LEHMAN TWP. — Pictures of NASCAR driver Jimmy Spencer hang on the wall of Cook’s Variety Store, next to photographs of local hunters and their trophies, local Cub Scouts, Lake-Lehman School District cheerleaders and other school sports teams.
The photos were acquired over the 44 years Ken and Charlene Cook owned and operated the corner store that offered everything from groceries to clothing, boots and so much more.
The wall speaks volumes of the commitment the Cooks have for their community.
So when the couple announced plans to retire, customers voiced their appreciation and support for the family that became a big part of their everyday life.
“They will be missed,” Lehman Township resident John Corbett said.
The Cooks will hold a retirement party from 10 a.m. to 6 p.m. on Saturday, Aug. 12 at Cook’s Variety Store at 1201 Mountain View Dr. to express their gratitude to their patrons.
“We hope to see our customers, new and old, to say goodbye,” Charlene said.
Cook’s Variety Store, also known as the ‘Lehman Mall,’ was a place to make friendships, conduct business, strengthen the community bonds and enjoy a hang out spot.
Charlene said a small group of fellows and one dog have formed the Coffee Club, Greeter Club and Petunia Club. The men sit on the stores’ front porch in all kinds of weather and greet customers, she said.
“We have seen them sit in zero-degree weather with a blanket or 90-degree weather,” Charlene said. “George, Bella, Billy, Tony, Gene, Bob and Louisiana Daniel will surely be missed by everyone that waves to them in the morning.”
Years ago, the Cooks gave two women an opportunity to earn extra money by selling homemade fudge.
“One used the money she made to help pay for her daughter’s college education,” she said.
Over the years, the couple supported many charitable ventures, including helping the Lake-Lehman Summer Food Program acquire groceries at a discount.
The program provides five breakfasts and five lunches to children of financially-stressed Lake-Lehman School District families.
Ken and Charlene started their entrepreneurial endeavor in their early 20s. The young couple bought the 125-year-old building from Rodney and Carol Schmig in 1973.
The building was built in 1848 as a store but, at one point, housed a second-floor dance hall, Charlene said.
When they purchased the property, a half gallon of milk sold for 79 cents, a loaf of bread was 47 cents, a candy bar was five cents and a pack of cigarettes was 50 cents, she said.
Ken manned the store while Charlene stayed home with her daughters.
When their children became older, Charlene joined Ken in the store while their children played in the back of the building.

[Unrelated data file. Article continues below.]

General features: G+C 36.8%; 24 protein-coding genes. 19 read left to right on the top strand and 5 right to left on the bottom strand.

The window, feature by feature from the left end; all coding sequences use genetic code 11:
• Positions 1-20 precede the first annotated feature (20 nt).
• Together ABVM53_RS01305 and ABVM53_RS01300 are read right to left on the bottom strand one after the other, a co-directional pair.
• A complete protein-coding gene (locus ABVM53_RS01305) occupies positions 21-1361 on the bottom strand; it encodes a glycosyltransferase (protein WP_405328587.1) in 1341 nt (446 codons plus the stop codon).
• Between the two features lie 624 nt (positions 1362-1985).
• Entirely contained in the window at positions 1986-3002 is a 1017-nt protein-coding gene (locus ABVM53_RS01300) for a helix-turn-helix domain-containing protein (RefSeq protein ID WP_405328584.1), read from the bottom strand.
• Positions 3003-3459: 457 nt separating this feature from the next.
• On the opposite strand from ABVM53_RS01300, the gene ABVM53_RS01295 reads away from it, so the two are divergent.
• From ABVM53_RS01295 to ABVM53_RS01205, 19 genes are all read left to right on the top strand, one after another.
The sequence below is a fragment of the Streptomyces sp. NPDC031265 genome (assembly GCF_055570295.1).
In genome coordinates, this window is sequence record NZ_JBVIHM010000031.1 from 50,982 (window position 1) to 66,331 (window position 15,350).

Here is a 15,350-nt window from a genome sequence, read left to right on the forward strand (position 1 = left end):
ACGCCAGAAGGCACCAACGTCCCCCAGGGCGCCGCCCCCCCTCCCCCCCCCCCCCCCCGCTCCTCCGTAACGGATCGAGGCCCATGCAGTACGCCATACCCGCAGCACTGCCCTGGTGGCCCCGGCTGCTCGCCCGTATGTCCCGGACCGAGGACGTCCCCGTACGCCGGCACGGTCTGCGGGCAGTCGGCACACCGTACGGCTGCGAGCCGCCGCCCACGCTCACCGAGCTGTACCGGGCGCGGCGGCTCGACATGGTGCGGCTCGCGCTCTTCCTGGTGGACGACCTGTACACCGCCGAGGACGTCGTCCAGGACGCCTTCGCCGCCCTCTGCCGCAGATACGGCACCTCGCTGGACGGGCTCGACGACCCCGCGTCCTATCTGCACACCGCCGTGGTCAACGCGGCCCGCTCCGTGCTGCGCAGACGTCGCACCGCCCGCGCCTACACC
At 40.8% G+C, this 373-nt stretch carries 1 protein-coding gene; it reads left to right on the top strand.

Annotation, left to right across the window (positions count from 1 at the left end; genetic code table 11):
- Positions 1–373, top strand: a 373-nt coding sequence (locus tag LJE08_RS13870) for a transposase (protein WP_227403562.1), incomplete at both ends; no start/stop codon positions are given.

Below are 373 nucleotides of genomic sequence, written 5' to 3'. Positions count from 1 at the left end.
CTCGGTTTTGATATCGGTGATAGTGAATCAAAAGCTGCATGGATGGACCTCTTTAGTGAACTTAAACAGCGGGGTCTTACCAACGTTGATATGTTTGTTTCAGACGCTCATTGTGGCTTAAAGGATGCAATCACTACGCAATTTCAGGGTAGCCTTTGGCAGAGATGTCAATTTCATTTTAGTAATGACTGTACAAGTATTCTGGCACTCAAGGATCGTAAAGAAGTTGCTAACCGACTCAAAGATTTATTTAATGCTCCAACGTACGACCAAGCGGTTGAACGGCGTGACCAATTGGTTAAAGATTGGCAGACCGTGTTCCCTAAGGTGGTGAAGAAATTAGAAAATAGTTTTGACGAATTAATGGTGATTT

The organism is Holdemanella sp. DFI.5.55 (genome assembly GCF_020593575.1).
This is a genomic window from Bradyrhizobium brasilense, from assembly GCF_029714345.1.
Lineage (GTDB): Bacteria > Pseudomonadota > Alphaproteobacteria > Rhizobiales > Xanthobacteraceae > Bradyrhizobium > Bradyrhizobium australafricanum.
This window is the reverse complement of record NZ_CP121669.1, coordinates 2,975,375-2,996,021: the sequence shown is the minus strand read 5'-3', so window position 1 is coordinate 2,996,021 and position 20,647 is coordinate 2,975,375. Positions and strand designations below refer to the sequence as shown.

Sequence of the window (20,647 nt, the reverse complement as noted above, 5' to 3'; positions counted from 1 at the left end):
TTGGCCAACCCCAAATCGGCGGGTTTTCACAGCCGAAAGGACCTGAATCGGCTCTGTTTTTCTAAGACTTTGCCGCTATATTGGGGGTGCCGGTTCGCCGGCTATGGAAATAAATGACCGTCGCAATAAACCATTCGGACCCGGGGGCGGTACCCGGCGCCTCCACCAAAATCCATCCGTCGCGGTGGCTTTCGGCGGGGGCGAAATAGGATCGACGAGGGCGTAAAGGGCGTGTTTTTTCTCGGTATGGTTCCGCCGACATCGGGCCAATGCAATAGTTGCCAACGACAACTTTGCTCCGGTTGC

“We celebrated many birthdays and anniversaries at the store because that is where we could all be together,” she said.
Over the years, the couple added services such as fresh-made-to-order sandwiches, work boots and clothing.
“Our hoagie business started when they were building Lehman-Jackson Elementary School,” Charlene said. “We had sandwich orders lined up and had to prepare them quickly because many customers only had a half hour for lunch.”
“There was a profit to sell clothing,” Ken said. “We sold Carhartt for about 40 years.”
The decision to retire was tough for the couple.
The topic is still quite sensitive and, when they discuss it, emotions rise and turn their eyes red and watery.
“This past year it (business) has gotten to be too much,” Ken, 67, said, adding it is getting harder to unload the grocery trucks.
The business was a labor of love that included more good memories than bad for the couple.
For example, Charlene, 66, remembered a few years ago a man stop in to pay for tobacco he stole as a child.
The story of a missing garden gnome still makes her smile.
A garden gnome was taken from its spot in Lehman Center, she said.
“Someone borrowed it for a couple of years,” Charlene said. “It came back with a note telling us all the places it traveled.”
Charlene promised the couple would not disappear like the gnome.
“Everyone wants to know what we are going to do after retirement,” she said. “We are looking forward to family dinners and spending time with our grandchildren and daughters.”
Cook’s Variety Store will remain open at least until the end of August.
“Cook’s Store will continue for a little longer so you can still come in and get your favorite sandwich or hoagie,” Charlene said.
The couple will hold a going-out-of-business sale throughout August, she said.
“Ken and I thank you for your patronage, loyalty and friendship,” Charlene said.
As for the three-story mustard yellow landmark — a new owner will determine the building’s future.